We don’t carve them from hippopotamus ivory or lead anymore. Today, we use a variety of techniques using high strength dental acrylics or medical grade metal frameworks. In many respects, making dentures is becoming a lost art due to the decreasing number of patients who require this service. To a large extent, the success of a denture depends on the ability of the person wearing it to accommodate its inherent disadvantages such as; the requirement to remove and clean it daily, the possibility of small amounts of food becoming trapped under it, its movement during eating and speaking and the embarrassing risk of it falling out in public. However, there are a number of ways to minimize all of these problems. People wearing an average denture often report a great improvement to their life when an improved denture is made. The most important factor in making a good denture is allowing sufficient time to assess the unique problems faced by each individual and then to design the denture accordingly. Whilst it is possible to make a denture in one visit, if we want to achieve the best result it can often take 6 to 8 visits. Secondly, many dentists typically pass the job of making the denture to a technician, who they may have never even met. By taking control of the technical side as well, your dentist is even more likely to create the best result possible. Keith Doonan usually performs the technical construction of the dentures for his patients himself to ensure the best result.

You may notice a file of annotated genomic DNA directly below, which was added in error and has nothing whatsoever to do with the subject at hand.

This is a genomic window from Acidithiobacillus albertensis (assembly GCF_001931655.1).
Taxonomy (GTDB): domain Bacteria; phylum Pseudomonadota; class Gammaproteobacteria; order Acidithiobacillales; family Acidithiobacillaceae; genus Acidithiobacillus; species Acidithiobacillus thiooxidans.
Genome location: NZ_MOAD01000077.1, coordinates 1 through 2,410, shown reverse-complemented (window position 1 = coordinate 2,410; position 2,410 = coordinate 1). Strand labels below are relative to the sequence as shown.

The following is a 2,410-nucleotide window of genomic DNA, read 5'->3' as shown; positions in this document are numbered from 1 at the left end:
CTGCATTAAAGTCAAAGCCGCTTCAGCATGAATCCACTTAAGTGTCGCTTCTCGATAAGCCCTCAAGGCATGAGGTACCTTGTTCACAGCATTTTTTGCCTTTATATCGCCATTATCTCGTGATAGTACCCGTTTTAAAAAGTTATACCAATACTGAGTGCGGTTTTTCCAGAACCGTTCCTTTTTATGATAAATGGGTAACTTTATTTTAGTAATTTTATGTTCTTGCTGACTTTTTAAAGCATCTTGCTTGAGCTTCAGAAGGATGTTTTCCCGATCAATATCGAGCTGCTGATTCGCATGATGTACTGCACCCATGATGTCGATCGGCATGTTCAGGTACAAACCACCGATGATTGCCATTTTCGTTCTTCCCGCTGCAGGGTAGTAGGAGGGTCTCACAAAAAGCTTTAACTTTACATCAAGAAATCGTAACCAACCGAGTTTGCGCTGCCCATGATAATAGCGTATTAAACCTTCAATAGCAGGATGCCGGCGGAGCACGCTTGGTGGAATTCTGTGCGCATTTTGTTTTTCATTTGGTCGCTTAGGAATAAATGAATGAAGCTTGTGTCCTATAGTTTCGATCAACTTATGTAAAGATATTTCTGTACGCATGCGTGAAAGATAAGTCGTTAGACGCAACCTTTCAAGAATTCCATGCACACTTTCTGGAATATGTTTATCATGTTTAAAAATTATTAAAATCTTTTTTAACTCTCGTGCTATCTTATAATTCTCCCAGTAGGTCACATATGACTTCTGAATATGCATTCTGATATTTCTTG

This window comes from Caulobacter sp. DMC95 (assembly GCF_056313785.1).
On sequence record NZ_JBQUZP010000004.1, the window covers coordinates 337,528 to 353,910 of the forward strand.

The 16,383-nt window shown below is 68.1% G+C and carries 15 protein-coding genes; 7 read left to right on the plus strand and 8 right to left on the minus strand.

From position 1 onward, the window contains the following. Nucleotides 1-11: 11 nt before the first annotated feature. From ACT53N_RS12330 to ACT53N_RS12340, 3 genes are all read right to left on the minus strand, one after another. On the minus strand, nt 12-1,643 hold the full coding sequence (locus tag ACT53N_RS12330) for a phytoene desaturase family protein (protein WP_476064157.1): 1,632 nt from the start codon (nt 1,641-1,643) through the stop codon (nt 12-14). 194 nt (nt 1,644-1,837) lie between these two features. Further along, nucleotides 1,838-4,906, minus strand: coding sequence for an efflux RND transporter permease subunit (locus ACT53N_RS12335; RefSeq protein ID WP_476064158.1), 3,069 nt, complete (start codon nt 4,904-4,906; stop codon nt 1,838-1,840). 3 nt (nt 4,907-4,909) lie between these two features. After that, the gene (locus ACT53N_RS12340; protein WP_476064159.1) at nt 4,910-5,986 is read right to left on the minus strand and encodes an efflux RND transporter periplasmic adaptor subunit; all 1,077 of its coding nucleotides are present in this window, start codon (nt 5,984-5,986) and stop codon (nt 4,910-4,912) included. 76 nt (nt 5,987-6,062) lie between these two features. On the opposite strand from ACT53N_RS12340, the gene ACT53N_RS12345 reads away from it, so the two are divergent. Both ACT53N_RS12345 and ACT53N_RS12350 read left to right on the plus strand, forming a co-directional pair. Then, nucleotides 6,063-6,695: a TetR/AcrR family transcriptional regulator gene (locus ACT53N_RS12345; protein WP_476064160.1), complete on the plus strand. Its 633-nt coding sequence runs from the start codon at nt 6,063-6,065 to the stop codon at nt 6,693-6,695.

A denture is a removable acrylic plate or metal frame that replaces one or more missing teeth. If it replaces all the teeth it is called a Full Denture and if it replaces just some of the teeth it is called a Partial Denture. Dentures have been around for many years, in fact one of George Washington’s dentures carved from hippopotamus ivory can be viewed at the Royal London Hospital Museum dated from around 1750. Dentures have to be removed daily for cleaning and this represents one of their major disadvantages.